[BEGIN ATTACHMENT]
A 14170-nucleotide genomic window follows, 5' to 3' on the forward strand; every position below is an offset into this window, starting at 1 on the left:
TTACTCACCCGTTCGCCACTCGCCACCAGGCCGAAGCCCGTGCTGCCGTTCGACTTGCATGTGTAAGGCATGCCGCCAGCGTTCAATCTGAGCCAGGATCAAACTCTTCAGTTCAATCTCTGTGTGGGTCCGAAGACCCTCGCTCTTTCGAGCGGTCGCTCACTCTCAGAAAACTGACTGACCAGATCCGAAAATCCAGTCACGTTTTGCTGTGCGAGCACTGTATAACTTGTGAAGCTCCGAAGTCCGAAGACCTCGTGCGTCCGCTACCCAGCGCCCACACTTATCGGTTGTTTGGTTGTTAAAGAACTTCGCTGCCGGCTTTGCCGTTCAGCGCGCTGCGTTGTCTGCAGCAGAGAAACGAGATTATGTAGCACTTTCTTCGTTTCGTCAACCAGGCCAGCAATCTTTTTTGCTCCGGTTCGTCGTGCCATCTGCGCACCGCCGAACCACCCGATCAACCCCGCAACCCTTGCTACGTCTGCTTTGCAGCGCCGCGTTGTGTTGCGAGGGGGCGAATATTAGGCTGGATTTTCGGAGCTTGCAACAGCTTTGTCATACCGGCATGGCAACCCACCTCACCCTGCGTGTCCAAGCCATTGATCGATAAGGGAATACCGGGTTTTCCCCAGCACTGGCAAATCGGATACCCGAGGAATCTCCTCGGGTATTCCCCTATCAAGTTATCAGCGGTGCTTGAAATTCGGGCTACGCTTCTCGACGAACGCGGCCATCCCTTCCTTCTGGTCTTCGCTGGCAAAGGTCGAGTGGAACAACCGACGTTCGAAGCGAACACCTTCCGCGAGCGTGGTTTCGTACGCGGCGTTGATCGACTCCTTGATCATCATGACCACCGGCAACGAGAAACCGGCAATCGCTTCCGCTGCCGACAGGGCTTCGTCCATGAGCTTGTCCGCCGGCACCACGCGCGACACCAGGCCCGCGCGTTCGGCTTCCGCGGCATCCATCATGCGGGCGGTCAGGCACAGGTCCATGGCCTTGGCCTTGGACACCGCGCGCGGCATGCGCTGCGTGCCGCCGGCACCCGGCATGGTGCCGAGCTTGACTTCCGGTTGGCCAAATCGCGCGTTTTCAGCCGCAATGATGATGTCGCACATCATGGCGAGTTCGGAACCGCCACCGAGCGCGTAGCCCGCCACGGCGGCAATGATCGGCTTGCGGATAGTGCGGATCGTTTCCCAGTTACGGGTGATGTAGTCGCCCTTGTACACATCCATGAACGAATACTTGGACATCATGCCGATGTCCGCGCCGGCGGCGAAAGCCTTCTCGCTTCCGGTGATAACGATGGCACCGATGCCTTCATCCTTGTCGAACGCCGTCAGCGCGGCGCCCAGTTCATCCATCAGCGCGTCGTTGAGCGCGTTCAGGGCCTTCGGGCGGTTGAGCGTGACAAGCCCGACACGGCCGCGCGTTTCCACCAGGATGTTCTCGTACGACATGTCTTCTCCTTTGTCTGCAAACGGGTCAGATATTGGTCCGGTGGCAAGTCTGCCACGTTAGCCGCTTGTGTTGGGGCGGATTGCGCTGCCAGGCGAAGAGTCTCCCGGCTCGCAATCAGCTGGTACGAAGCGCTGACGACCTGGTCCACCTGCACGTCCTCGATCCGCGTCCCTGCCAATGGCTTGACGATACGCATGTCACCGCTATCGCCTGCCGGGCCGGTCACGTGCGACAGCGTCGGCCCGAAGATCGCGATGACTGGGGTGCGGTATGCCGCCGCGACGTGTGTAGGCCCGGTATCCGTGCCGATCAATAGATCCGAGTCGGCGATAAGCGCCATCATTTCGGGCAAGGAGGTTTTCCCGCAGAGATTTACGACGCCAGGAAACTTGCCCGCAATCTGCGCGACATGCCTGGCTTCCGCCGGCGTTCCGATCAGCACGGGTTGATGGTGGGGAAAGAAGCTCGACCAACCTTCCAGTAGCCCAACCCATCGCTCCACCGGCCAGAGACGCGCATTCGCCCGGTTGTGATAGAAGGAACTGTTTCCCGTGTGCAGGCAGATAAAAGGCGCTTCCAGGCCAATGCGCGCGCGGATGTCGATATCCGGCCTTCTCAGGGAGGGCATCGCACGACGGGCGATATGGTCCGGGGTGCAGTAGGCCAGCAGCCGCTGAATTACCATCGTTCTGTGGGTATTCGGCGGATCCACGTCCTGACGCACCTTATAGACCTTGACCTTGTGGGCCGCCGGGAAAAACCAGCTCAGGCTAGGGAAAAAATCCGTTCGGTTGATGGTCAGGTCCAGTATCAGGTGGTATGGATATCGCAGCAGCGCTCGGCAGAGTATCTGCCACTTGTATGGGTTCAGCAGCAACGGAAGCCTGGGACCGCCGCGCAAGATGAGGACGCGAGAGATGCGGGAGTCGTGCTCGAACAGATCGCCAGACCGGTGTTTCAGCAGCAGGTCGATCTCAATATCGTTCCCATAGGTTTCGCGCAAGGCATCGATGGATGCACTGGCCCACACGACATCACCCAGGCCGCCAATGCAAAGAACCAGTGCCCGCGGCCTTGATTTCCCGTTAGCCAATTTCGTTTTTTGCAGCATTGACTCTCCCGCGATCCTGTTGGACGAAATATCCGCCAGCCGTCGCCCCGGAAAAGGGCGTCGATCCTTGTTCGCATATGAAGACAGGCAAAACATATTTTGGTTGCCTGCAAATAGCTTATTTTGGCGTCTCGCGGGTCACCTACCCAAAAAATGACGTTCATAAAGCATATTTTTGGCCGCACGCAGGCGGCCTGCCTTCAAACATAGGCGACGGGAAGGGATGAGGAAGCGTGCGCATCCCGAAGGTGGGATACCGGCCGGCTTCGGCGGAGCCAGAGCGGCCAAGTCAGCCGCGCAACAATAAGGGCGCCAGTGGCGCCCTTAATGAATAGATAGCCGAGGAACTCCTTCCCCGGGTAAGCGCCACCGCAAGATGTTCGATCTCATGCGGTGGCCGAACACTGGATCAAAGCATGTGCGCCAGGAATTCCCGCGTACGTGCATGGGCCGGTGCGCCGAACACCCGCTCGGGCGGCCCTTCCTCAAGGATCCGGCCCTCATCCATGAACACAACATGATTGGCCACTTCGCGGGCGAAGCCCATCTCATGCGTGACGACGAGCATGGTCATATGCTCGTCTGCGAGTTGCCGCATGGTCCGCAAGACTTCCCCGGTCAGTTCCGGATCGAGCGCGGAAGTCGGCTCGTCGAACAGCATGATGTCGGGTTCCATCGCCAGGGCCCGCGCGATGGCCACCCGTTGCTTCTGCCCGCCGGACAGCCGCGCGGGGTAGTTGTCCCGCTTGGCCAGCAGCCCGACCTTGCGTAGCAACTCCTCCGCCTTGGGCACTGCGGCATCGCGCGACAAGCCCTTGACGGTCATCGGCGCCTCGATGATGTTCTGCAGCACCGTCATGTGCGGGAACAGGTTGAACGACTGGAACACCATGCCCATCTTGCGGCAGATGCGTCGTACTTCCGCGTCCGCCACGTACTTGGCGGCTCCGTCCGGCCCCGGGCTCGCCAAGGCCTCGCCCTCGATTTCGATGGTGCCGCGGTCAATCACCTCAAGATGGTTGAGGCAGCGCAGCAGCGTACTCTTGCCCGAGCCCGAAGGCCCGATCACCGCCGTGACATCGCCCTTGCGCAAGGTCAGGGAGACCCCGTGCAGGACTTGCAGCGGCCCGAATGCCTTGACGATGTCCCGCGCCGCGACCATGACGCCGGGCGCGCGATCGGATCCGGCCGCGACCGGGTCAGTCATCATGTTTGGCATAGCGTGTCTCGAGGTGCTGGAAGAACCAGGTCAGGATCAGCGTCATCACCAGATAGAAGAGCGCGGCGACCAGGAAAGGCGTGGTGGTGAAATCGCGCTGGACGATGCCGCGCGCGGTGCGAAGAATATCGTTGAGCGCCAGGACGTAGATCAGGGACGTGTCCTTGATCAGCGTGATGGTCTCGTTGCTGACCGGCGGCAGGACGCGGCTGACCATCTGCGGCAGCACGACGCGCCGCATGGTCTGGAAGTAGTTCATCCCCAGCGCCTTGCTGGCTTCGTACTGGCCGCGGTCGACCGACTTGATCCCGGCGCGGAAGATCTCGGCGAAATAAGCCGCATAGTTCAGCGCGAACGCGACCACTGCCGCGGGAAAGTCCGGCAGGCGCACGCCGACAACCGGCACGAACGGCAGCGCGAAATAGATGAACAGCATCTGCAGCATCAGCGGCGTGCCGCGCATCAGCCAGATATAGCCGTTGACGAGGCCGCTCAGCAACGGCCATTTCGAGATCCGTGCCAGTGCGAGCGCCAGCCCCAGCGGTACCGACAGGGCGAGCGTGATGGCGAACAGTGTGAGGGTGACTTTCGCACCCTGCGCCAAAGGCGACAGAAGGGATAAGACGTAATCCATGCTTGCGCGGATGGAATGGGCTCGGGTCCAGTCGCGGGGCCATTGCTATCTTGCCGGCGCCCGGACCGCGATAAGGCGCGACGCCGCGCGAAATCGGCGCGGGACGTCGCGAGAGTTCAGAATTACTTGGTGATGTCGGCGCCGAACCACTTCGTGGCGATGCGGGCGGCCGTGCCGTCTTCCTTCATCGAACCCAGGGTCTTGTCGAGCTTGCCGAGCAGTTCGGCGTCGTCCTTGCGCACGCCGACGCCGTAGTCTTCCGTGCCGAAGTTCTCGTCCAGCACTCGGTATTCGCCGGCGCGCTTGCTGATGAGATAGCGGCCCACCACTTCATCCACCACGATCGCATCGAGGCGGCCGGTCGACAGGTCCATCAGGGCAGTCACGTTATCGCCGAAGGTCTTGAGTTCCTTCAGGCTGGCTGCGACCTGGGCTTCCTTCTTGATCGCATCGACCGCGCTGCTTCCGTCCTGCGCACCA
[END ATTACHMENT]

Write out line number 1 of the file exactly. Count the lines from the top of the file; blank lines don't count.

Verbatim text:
A 14170-nucleotide genomic window follows, 5' to 3' on the forward strand; every position below is an offset into this window, starting at 1 on the left: